A highly testable TodoList app that uses React hooks and Context

Nov 06, 2018
A highly testable TodoList app that uses React hooks and Context

React Hooks Todo App

A trial to achieve a correct approach. Trying to get rid off using Redux, make contexts more useful with useReducer and make components "easy-to-test simple functions".

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A highly decoupled, testable TodoList app that uses React hooks.

This is a training repo to learn about new hooks feature of React and creating a testable environment.

  • Zero-dependency
  • No class components
  • Uses Context to share a global state
  • Uses useReducer to manage state actions
  • useState to create local state
  • Decoupled state logic (Actions)
  • Testable components (Uses Jest + Enzyme for tests)
  • Custom Hooks for persisting state.

For better approaches please open Pull Requests


1. Context:

The main approach was to get rid off Redux and use React Contexts instead. With the composition of useState, useContext I created a global state. And passed it into a custom hook called useTodos. useTodos curries useState output and generates a state manager which will be passed into TodoContext.Provider to be used as a global state.

function App() { // create a global store to store the state const globalStore = useContext(Store); // `todos` will be a state manager to manage state. const [state, dispatch] = useReducer(reducer, globalStore); return ( // State.Provider passes the state and dispatcher to the down <Store.Provider value={{ state, dispatch }}> <TodoList /> <TodoForm /> </Store.Provider> ); }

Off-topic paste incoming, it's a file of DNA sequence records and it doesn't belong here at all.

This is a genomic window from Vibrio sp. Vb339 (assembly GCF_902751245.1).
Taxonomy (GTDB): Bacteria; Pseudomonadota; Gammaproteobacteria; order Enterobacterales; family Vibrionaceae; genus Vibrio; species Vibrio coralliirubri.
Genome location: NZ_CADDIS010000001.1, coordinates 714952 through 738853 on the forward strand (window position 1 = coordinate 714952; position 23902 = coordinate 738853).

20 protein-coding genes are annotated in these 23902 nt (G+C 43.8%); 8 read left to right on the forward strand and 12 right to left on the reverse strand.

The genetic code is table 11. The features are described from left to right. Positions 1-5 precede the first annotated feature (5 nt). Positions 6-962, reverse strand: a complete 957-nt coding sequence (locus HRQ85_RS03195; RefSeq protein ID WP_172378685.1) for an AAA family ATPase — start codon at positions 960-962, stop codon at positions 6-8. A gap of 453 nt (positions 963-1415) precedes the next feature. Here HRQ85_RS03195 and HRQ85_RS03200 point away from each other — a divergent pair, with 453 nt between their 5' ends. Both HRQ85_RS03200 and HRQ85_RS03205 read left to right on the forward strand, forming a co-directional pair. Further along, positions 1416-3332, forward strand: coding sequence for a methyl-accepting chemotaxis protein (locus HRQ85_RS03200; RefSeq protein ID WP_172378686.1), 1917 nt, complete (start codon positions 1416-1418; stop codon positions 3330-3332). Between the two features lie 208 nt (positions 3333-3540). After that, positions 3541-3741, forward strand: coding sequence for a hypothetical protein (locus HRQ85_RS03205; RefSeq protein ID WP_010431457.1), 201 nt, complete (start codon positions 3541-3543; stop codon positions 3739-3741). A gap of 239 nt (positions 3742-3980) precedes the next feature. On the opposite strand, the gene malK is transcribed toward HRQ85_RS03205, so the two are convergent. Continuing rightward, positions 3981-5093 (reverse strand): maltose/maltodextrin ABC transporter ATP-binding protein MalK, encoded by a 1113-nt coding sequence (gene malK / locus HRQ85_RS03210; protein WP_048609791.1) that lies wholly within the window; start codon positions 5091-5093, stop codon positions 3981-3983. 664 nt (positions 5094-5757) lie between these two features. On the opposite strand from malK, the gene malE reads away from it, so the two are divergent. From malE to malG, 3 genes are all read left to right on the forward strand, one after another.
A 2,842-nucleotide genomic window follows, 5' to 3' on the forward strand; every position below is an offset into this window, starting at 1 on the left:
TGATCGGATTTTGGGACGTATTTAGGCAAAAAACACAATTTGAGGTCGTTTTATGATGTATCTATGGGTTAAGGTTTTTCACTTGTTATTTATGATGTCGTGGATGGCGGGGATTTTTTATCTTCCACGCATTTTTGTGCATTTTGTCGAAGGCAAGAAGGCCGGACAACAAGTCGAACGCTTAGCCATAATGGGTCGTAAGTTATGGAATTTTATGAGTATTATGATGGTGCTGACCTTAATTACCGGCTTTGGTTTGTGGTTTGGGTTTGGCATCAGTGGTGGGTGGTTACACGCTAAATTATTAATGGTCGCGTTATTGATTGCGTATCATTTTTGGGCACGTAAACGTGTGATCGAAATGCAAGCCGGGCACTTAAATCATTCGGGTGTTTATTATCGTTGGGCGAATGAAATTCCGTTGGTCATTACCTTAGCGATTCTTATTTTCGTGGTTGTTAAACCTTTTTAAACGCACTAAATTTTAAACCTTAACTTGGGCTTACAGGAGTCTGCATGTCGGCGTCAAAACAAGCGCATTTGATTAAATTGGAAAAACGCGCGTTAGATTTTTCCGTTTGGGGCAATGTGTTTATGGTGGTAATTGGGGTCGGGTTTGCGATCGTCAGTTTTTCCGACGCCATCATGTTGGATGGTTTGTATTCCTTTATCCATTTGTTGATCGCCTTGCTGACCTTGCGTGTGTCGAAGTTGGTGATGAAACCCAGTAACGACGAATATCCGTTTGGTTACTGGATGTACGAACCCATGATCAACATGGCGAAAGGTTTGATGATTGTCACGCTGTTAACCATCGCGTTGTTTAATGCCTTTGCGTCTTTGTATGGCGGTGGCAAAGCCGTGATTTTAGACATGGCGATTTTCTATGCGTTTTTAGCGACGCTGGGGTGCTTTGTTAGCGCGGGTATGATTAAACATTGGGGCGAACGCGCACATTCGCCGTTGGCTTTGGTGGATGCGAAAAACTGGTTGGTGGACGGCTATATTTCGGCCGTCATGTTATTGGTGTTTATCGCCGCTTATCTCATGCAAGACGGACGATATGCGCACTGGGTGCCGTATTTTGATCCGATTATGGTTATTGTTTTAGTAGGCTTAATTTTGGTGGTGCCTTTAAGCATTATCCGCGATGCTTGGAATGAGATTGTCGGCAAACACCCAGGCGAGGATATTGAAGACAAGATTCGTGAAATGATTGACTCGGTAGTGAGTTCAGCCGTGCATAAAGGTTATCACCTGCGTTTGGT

2. The Reducer:

The second approach was to seperate the main logic, just as the actions of Redux. But these are fully functional, every function returns whole state.

// Reducer is the classical reducer that we know from Redux. // used by `useReducer` export default function reducer(state, action) { switch (action.type) { case "ADD_TODO": return { ...state, todos: [...state.todos, action.payload] }; case "COMPLETE": return { ...state, todos: state.todos.filter(t => t !== action.payload) }; default: return state; } }

3. State and Dispatcher

I reach out state and dispathcer of context using useContext and I can reach to the actions.

import React, { useContext } from "react"; import Store from "../context"; export default function TodoForm() { const { state, dispatch } = useContext(Store); // use `state.todos` to get todos // use `dispatch({ type: 'ADD_TODO', payload: 'Buy milk' })`

4. Persistence with custom hooks:

I created custom hooks to persist state on localStorage

import { useEffect } from "react"; // Accepts `useContext` as first parameter and returns cached context. export function usePersistedContext(context, key = "state") { const persistedContext = localStorage.getItem(key); return persistedContext ? JSON.parse(persistedContext) : context; } // Accepts `useReducer` as first parameter and returns cached reducer. export function usePersistedReducer([state, dispatch], key = "state") { useEffect(() => localStorage.setItem(key, JSON.stringify(state)), [state]); return [state, dispatch]; }

The App function will be:

function App () { const globalStore = usePersistedContext(useContext(Store)); // `todos` will be a state manager to manage state. const [state, dispatch] = usePersistedReducer(useReducer(reducer, globalStore));

5. Everything is testable decoupled:

The last but most important part of the approach is to make all the parts testable. They don't tie to eachother which makes me to write tests easily.


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